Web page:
Tuesday, September 14, 2010

Beware the Boondogglers selling Trusts for VA Pension Benefits

By Jeff Marshall

Recently, another lawyer asked me about a company that was recommending that an assisted living resident set up an irrevocable trust in order to qualify for VA benefits. I have noticed that a number of this type of “VA benefits planning” companies have been advertising lately. Some Assisted Living Facilities are even referring their residents to them. Seniors should be careful in dealing with these outfits.

In the right circumstances VA Pension benefits can be a valuable financial support for a Veteran or the widow of a Veteran. Many veterans who are over age 65 can qualify for benefits if their income is below the maximum annual pension rate (MAPR), and the veteran has limited net worth. Current pension rates are available online at http://tinyurl.com/kj2bxc8. The amount of benefits available can be significant.
 
The veteran’s net countable annual income for VA purposes (IVAP) is deducted from the MAPR to determine if the Vet is eligible for a pension payment. If the veteran’s IVAP is below the MAPR, and the veteran has limited net worth on which to draw for support, the veteran may be financially eligible for a monthly pension allowance. VA awards monthly compensation in an amount necessary to bring the veteran’s income up to the monthly pension allowance. Higher pension allowances are available if the Veteran is housebound or in need of “aid and attendance.

Pension eligibility is often overlooked because people are not aware of it at all or do not know that IVAP is reduced by your out of pocket medical expenses. For a resident of an assisted living facility, the entire cost can be deductible. Thus, a Veteran who is paying for long term care expenses for himself or his spouse may have a much reduced IVAP and thus qualify for Pension.

Veterans who are over the VA net worth limits sometimes seek to reduce their resources to “jump start” eligibility. Reduction of assets to qualify for VA and other benefit programs is fraught with potential pitfalls involving complicated legal and ethical issues. The ethical issues are particularly problematic if the elder lacks capacity or may be subject to “undue influence” from a family member, or if the effect of transfers would alter an established estate plan.    

A contemplated transfer to obtain VA Pension must be also evaluated for its impact on eligibility for Medicaid. VA and Medicaid rules differ markedly in their treatment of transfers of assets.  Unlike Medicaid, no transfer penalty is applied to the transfer of assets that occurs prior to filing a claim for VA pension. On the other hand, VA does not recognize some transfers that would be deemed complete for Medicaid purposes. 38 CFR § 3.276(b) specifies that certain transfers or waivers are disregarded.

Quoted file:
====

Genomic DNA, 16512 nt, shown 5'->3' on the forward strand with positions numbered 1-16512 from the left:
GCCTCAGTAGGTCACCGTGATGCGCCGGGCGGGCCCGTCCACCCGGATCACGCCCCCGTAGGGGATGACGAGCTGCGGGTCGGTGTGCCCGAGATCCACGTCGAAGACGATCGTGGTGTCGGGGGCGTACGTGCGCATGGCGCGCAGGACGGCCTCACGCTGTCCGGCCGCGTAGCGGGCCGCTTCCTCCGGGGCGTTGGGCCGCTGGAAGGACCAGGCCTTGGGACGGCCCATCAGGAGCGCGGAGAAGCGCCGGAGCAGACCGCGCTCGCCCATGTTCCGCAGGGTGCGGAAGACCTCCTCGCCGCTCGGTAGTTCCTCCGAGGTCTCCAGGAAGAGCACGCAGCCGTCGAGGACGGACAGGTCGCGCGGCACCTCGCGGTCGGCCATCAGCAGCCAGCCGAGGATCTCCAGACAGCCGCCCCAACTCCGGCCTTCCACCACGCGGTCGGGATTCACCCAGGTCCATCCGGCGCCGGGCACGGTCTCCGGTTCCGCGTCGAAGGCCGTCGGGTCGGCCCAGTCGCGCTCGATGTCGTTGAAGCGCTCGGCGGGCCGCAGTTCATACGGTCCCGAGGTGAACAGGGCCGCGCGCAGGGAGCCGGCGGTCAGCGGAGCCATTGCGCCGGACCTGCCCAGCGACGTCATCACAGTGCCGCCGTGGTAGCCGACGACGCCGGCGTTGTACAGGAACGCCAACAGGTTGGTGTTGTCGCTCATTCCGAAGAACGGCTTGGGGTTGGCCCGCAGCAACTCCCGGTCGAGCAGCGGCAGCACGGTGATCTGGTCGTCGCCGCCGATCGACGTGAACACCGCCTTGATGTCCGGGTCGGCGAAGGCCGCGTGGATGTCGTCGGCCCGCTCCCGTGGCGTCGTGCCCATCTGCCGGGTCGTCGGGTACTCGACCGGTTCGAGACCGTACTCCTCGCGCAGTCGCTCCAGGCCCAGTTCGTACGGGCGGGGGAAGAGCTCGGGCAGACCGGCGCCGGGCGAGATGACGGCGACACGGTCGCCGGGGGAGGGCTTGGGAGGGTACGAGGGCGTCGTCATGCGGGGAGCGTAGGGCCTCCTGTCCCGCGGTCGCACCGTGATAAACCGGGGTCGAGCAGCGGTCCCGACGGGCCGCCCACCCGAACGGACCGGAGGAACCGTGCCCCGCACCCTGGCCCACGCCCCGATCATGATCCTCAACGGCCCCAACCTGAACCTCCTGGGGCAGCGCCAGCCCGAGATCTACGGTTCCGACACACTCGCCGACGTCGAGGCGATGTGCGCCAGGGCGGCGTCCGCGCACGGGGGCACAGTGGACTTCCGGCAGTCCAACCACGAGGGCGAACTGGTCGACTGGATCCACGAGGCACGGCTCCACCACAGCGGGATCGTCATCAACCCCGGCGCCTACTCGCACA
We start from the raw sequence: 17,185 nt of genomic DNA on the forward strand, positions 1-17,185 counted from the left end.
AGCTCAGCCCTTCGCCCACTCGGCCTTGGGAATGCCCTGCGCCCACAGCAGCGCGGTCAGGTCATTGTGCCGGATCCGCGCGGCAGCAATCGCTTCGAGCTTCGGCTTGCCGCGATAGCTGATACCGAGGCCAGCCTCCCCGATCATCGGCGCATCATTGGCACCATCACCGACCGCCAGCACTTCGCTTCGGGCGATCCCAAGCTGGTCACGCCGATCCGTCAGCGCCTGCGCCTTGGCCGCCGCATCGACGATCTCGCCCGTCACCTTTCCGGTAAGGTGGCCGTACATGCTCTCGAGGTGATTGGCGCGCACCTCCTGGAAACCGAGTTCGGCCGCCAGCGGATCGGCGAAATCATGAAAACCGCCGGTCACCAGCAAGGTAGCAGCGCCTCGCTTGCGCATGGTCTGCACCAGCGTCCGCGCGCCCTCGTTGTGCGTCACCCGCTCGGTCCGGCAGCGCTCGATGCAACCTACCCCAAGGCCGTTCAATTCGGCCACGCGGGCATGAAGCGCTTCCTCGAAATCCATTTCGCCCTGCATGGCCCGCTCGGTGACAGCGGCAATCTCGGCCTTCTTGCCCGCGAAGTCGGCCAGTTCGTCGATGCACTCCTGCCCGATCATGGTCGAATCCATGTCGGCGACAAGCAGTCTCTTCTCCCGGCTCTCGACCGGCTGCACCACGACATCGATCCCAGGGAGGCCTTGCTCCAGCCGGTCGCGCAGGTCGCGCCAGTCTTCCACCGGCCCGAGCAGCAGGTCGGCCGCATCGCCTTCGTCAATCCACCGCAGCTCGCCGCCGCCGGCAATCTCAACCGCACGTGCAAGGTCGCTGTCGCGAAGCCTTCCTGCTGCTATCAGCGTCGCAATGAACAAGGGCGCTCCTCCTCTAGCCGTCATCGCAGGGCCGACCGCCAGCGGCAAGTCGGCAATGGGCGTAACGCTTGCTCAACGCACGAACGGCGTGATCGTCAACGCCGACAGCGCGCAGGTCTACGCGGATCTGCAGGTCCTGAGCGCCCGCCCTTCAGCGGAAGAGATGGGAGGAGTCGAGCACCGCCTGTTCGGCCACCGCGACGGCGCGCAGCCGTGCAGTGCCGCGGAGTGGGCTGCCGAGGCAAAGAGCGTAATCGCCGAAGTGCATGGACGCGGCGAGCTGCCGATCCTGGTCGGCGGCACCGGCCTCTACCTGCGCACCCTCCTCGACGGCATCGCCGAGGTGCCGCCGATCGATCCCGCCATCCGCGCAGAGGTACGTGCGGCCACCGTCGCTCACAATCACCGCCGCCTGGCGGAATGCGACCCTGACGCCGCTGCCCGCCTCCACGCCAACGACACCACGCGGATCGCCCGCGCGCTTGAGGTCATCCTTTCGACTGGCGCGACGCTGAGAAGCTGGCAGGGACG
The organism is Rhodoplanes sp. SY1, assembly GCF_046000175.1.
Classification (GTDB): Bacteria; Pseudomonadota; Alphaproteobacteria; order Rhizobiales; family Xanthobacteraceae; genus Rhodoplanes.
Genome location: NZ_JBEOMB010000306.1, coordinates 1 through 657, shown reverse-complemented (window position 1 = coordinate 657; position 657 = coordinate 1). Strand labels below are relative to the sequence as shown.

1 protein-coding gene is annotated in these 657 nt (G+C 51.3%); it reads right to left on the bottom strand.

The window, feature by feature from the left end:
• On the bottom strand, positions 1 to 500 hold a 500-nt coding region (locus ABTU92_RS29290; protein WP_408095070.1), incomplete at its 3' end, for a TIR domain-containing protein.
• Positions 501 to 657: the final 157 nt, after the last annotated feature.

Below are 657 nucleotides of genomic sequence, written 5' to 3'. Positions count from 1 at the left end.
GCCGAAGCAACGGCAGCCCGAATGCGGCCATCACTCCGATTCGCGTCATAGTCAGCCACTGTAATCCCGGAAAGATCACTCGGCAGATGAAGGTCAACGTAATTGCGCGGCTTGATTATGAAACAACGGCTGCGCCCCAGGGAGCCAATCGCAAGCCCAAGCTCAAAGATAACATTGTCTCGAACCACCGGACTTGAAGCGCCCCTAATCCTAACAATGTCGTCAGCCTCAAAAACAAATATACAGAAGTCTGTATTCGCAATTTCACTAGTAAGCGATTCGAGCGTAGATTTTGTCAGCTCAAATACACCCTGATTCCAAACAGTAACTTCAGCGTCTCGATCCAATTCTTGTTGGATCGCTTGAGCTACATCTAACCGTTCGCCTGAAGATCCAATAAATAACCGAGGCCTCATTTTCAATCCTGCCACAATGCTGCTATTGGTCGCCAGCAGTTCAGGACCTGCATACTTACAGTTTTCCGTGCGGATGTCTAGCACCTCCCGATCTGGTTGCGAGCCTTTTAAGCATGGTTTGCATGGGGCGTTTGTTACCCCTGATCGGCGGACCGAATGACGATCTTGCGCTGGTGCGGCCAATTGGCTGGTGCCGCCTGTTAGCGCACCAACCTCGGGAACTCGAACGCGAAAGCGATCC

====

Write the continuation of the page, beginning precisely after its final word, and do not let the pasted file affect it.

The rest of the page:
(b) Transfer of assets. For pension purposes, a gift of property made by an individual to a relative residing in the same household shall not be recognized as reducing the corpus of the grantor’s estate. A sale of property to such a relative shall not be recognized as reducing the corpus of the seller’s estate if the purchase price, or other consideration for the sale, is so low as to be tantamount to a gift. A gift of property to someone other than a relative residing in the grantor’s household will not be recognized as reducing the corpus of the grantor’s estate unless it is clear that the grantor has relinquished all rights of ownership, including the right of control of the property.

Also, of note: Federal law places limitations on who can represent a veteran in regard to a VA claim. Only certain persons can represent a veteran in regard to a claim for benefits:
1. The Claimant can represent himself directly.
2. A Veteran Service Organization (VSO) that is accredited through the VA.[1]  A listing of approved organizations is available online at http://www.va.gov/ogc/recognizedvsos.asp
3. An individual Agent who has been accredited by the VA.  
4. A “one-time” power of attorney person (for example, a child or relative of the claimant).
5. Employees of Banks or Trust Companies or other corporate entities acting as guardians for claimants.
6. Lawyers who are accredited by the VA “to represent a claimant before the Department on a claim for VA benefits.” The lawyer must be a member in good standing with a State Bar AND be accredited by the VA.
Accreditation means the authority granted by the VA to representatives, agents, and attorneys to assist claimants in the preparation, presentation, and prosecution of claims for VA benefits. Without accreditation, a lawyer may not independently assist claimants in the preparation, presentation, and prosecution of claims for VA benefits.